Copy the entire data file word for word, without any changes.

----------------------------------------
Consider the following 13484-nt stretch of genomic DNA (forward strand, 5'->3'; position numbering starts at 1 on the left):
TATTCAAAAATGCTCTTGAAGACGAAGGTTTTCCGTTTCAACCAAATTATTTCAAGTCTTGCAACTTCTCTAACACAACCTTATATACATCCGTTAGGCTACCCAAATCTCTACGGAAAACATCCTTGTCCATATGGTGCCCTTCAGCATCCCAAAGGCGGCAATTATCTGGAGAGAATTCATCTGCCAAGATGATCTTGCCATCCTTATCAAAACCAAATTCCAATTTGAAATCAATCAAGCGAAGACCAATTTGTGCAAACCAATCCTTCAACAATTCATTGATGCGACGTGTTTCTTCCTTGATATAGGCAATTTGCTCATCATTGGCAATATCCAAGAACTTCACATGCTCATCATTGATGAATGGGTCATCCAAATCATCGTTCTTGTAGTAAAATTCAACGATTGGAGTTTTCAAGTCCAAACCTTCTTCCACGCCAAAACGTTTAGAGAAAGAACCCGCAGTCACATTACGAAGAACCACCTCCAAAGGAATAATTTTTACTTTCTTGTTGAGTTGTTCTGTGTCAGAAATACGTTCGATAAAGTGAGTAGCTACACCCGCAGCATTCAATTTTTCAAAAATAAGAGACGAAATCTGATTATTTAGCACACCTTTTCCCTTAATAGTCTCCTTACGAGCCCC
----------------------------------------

Consider the following 13484-nt stretch of genomic DNA (forward strand, 5'->3'; position numbering starts at 1 on the left):
TATTCAAAAATGCTCTTGAAGACGAAGGTTTTCCGTTTCAACCAAATTATTTCAAGTCTTGCAACTTCTCTAACACAACCTTATATACATCCGTTAGGCTACCCAAATCTCTACGGAAAACATCCTTGTCCATATGGTGCCCTTCAGCATCCCAAAGGCGGCAATTATCTGGAGAGAATTCATCTGCCAAGATGATCTTGCCATCCTTATCAAAACCAAATTCCAATTTGAAATCAATCAAGCGAAGACCAATTTGTGCAAACCAATCCTTCAACAATTCATTGATGCGACGTGTTTCTTCCTTGATATAGGCAATTTGCTCATCATTGGCAATATCCAAGAACTTCACATGCTCATCATTGATGAATGGGTCATCCAAATCATCGTTCTTGTAGTAAAATTCAACGATTGGAGTTTTCAAGTCCAAACCTTCTTCCACGCCAAAACGTTTAGAGAAAGAACCCGCAGTCACATTACGAAGAACCACCTCCAAAGGAATAATTTTTACTTTCTTGTTGAGTTGTTCTGTGTCAGAAATACGTTCGATAAAGTGAGTAGCTACACCCGCAGCATTCAATTTTTCAAAAATAAGAGACGAAATCTGATTATTTAGCACACCTTTTCCCTTAATAGTCTCCTTACGAGCCCC